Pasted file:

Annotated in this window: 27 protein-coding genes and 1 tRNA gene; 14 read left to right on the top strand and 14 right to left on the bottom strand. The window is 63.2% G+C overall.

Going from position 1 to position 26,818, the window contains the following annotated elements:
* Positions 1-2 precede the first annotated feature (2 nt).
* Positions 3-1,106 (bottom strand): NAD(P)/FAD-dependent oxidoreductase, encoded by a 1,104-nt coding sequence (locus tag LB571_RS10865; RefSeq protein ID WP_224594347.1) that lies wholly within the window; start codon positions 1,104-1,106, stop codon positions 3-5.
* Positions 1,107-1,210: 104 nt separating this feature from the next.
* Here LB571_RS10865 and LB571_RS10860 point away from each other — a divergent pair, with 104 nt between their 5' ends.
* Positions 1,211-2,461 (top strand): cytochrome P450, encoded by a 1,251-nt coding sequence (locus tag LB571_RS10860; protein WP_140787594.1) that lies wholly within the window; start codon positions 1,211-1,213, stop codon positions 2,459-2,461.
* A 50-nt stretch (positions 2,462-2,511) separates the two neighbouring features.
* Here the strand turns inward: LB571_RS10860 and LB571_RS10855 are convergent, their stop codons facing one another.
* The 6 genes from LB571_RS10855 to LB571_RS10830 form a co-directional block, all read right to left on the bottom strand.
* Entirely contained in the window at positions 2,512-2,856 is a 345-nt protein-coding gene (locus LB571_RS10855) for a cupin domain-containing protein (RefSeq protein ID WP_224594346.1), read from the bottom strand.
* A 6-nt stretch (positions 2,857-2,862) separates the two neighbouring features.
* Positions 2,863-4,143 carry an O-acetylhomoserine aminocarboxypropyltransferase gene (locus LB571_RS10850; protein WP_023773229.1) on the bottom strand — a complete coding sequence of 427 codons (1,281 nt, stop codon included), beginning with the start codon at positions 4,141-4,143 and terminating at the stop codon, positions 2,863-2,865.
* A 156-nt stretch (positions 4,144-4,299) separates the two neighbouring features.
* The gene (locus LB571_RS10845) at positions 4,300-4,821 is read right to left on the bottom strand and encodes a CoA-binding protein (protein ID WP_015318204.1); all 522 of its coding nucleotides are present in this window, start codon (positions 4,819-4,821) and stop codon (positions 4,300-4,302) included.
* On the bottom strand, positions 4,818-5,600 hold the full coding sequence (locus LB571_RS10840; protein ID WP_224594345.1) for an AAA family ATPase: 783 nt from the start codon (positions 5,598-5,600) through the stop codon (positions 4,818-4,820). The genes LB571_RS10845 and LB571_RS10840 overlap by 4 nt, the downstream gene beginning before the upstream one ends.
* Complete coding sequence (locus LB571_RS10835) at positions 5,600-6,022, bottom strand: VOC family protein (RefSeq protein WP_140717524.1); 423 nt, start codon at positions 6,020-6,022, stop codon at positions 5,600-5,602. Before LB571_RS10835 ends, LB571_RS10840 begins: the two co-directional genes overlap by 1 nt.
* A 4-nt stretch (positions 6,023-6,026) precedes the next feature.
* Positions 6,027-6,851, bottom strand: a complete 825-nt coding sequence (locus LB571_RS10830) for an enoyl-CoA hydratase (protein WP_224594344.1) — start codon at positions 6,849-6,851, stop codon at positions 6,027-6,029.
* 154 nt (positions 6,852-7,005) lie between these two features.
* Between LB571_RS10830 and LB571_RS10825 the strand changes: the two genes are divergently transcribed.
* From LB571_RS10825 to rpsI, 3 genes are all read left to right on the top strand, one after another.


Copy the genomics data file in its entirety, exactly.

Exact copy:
Annotated in this window: 27 protein-coding genes and 1 tRNA gene; 14 read left to right on the top strand and 14 right to left on the bottom strand. The window is 63.2% G+C overall.

Going from position 1 to position 26,818, the window contains the following annotated elements:
* Positions 1-2 precede the first annotated feature (2 nt).
* Positions 3-1,106 (bottom strand): NAD(P)/FAD-dependent oxidoreductase, encoded by a 1,104-nt coding sequence (locus tag LB571_RS10865; RefSeq protein ID WP_224594347.1) that lies wholly within the window; start codon positions 1,104-1,106, stop codon positions 3-5.
* Positions 1,107-1,210: 104 nt separating this feature from the next.
* Here LB571_RS10865 and LB571_RS10860 point away from each other — a divergent pair, with 104 nt between their 5' ends.
* Positions 1,211-2,461 (top strand): cytochrome P450, encoded by a 1,251-nt coding sequence (locus tag LB571_RS10860; protein WP_140787594.1) that lies wholly within the window; start codon positions 1,211-1,213, stop codon positions 2,459-2,461.
* A 50-nt stretch (positions 2,462-2,511) separates the two neighbouring features.
* Here the strand turns inward: LB571_RS10860 and LB571_RS10855 are convergent, their stop codons facing one another.
* The 6 genes from LB571_RS10855 to LB571_RS10830 form a co-directional block, all read right to left on the bottom strand.
* Entirely contained in the window at positions 2,512-2,856 is a 345-nt protein-coding gene (locus LB571_RS10855) for a cupin domain-containing protein (RefSeq protein ID WP_224594346.1), read from the bottom strand.
* A 6-nt stretch (positions 2,857-2,862) separates the two neighbouring features.
* Positions 2,863-4,143 carry an O-acetylhomoserine aminocarboxypropyltransferase gene (locus LB571_RS10850; protein WP_023773229.1) on the bottom strand — a complete coding sequence of 427 codons (1,281 nt, stop codon included), beginning with the start codon at positions 4,141-4,143 and terminating at the stop codon, positions 2,863-2,865.
* A 156-nt stretch (positions 4,144-4,299) separates the two neighbouring features.
* The gene (locus LB571_RS10845) at positions 4,300-4,821 is read right to left on the bottom strand and encodes a CoA-binding protein (protein ID WP_015318204.1); all 522 of its coding nucleotides are present in this window, start codon (positions 4,819-4,821) and stop codon (positions 4,300-4,302) included.
* On the bottom strand, positions 4,818-5,600 hold the full coding sequence (locus LB571_RS10840; protein ID WP_224594345.1) for an AAA family ATPase: 783 nt from the start codon (positions 5,598-5,600) through the stop codon (positions 4,818-4,820). The genes LB571_RS10845 and LB571_RS10840 overlap by 4 nt, the downstream gene beginning before the upstream one ends.
* Complete coding sequence (locus LB571_RS10835) at positions 5,600-6,022, bottom strand: VOC family protein (RefSeq protein WP_140717524.1); 423 nt, start codon at positions 6,020-6,022, stop codon at positions 5,600-5,602. Before LB571_RS10835 ends, LB571_RS10840 begins: the two co-directional genes overlap by 1 nt.
* A 4-nt stretch (positions 6,023-6,026) precedes the next feature.
* Positions 6,027-6,851, bottom strand: a complete 825-nt coding sequence (locus LB571_RS10830) for an enoyl-CoA hydratase (protein WP_224594344.1) — start codon at positions 6,849-6,851, stop codon at positions 6,027-6,029.
* 154 nt (positions 6,852-7,005) lie between these two features.
* Between LB571_RS10830 and LB571_RS10825 the strand changes: the two genes are divergently transcribed.
* From LB571_RS10825 to rpsI, 3 genes are all read left to right on the top strand, one after another.